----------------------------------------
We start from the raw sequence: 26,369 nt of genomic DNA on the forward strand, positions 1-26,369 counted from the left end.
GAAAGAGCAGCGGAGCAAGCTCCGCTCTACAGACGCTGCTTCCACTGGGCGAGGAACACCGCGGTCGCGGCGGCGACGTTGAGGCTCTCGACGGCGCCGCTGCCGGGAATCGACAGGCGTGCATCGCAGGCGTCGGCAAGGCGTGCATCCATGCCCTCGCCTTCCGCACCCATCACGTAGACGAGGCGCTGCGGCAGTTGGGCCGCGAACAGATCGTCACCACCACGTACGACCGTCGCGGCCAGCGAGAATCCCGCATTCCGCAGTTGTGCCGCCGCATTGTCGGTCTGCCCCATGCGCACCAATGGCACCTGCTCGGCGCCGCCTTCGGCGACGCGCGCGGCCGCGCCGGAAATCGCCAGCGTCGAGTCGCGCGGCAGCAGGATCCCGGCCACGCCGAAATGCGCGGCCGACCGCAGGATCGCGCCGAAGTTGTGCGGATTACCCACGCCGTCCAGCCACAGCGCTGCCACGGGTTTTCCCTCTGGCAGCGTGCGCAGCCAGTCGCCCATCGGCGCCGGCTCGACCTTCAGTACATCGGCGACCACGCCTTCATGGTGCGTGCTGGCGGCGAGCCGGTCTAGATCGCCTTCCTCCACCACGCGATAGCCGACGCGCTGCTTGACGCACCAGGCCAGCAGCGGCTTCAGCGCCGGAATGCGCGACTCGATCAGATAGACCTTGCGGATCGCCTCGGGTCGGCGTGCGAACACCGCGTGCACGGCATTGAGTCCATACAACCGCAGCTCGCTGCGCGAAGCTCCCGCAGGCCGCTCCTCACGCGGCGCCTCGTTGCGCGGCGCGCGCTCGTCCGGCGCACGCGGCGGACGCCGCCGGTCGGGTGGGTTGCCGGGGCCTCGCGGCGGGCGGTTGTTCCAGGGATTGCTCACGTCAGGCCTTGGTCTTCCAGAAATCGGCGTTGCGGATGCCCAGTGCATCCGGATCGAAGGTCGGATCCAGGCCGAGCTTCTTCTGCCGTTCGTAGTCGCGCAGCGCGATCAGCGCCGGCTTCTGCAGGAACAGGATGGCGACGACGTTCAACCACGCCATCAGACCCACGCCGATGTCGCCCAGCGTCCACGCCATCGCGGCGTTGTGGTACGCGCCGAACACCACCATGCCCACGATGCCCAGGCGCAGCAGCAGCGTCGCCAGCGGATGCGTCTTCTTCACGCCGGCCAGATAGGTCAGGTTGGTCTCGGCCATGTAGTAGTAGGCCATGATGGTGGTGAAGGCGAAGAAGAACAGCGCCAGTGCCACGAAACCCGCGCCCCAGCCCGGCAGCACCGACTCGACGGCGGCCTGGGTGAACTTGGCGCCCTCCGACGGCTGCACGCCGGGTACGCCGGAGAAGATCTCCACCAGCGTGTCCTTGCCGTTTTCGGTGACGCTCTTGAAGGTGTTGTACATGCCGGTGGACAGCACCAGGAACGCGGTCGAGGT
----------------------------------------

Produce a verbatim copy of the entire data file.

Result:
We start from the raw sequence: 26,369 nt of genomic DNA on the forward strand, positions 1-26,369 counted from the left end.
GAAAGAGCAGCGGAGCAAGCTCCGCTCTACAGACGCTGCTTCCACTGGGCGAGGAACACCGCGGTCGCGGCGGCGACGTTGAGGCTCTCGACGGCGCCGCTGCCGGGAATCGACAGGCGTGCATCGCAGGCGTCGGCAAGGCGTGCATCCATGCCCTCGCCTTCCGCACCCATCACGTAGACGAGGCGCTGCGGCAGTTGGGCCGCGAACAGATCGTCACCACCACGTACGACCGTCGCGGCCAGCGAGAATCCCGCATTCCGCAGTTGTGCCGCCGCATTGTCGGTCTGCCCCATGCGCACCAATGGCACCTGCTCGGCGCCGCCTTCGGCGACGCGCGCGGCCGCGCCGGAAATCGCCAGCGTCGAGTCGCGCGGCAGCAGGATCCCGGCCACGCCGAAATGCGCGGCCGACCGCAGGATCGCGCCGAAGTTGTGCGGATTACCCACGCCGTCCAGCCACAGCGCTGCCACGGGTTTTCCCTCTGGCAGCGTGCGCAGCCAGTCGCCCATCGGCGCCGGCTCGACCTTCAGTACATCGGCGACCACGCCTTCATGGTGCGTGCTGGCGGCGAGCCGGTCTAGATCGCCTTCCTCCACCACGCGATAGCCGACGCGCTGCTTGACGCACCAGGCCAGCAGCGGCTTCAGCGCCGGAATGCGCGACTCGATCAGATAGACCTTGCGGATCGCCTCGGGTCGGCGTGCGAACACCGCGTGCACGGCATTGAGTCCATACAACCGCAGCTCGCTGCGCGAAGCTCCCGCAGGCCGCTCCTCACGCGGCGCCTCGTTGCGCGGCGCGCGCTCGTCCGGCGCACGCGGCGGACGCCGCCGGTCGGGTGGGTTGCCGGGGCCTCGCGGCGGGCGGTTGTTCCAGGGATTGCTCACGTCAGGCCTTGGTCTTCCAGAAATCGGCGTTGCGGATGCCCAGTGCATCCGGATCGAAGGTCGGATCCAGGCCGAGCTTCTTCTGCCGTTCGTAGTCGCGCAGCGCGATCAGCGCCGGCTTCTGCAGGAACAGGATGGCGACGACGTTCAACCACGCCATCAGACCCACGCCGATGTCGCCCAGCGTCCACGCCATCGCGGCGTTGTGGTACGCGCCGAACACCACCATGCCCACGATGCCCAGGCGCAGCAGCAGCGTCGCCAGCGGATGCGTCTTCTTCACGCCGGCCAGATAGGTCAGGTTGGTCTCGGCCATGTAGTAGTAGGCCATGATGGTGGTGAAGGCGAAGAAGAACAGCGCCAGTGCCACGAAACCCGCGCCCCAGCCCGGCAGCACCGACTCGACGGCGGCCTGGGTGAACTTGGCGCCCTCCGACGGCTGCACGCCGGGTACGCCGGAGAAGATCTCCACCAGCGTGTCCTTGCCGTTTTCGGTGACGCTCTTGAAGGTGTTGTACATGCCGGTGGACAGCACCAGGAACGCGGTCGAGGT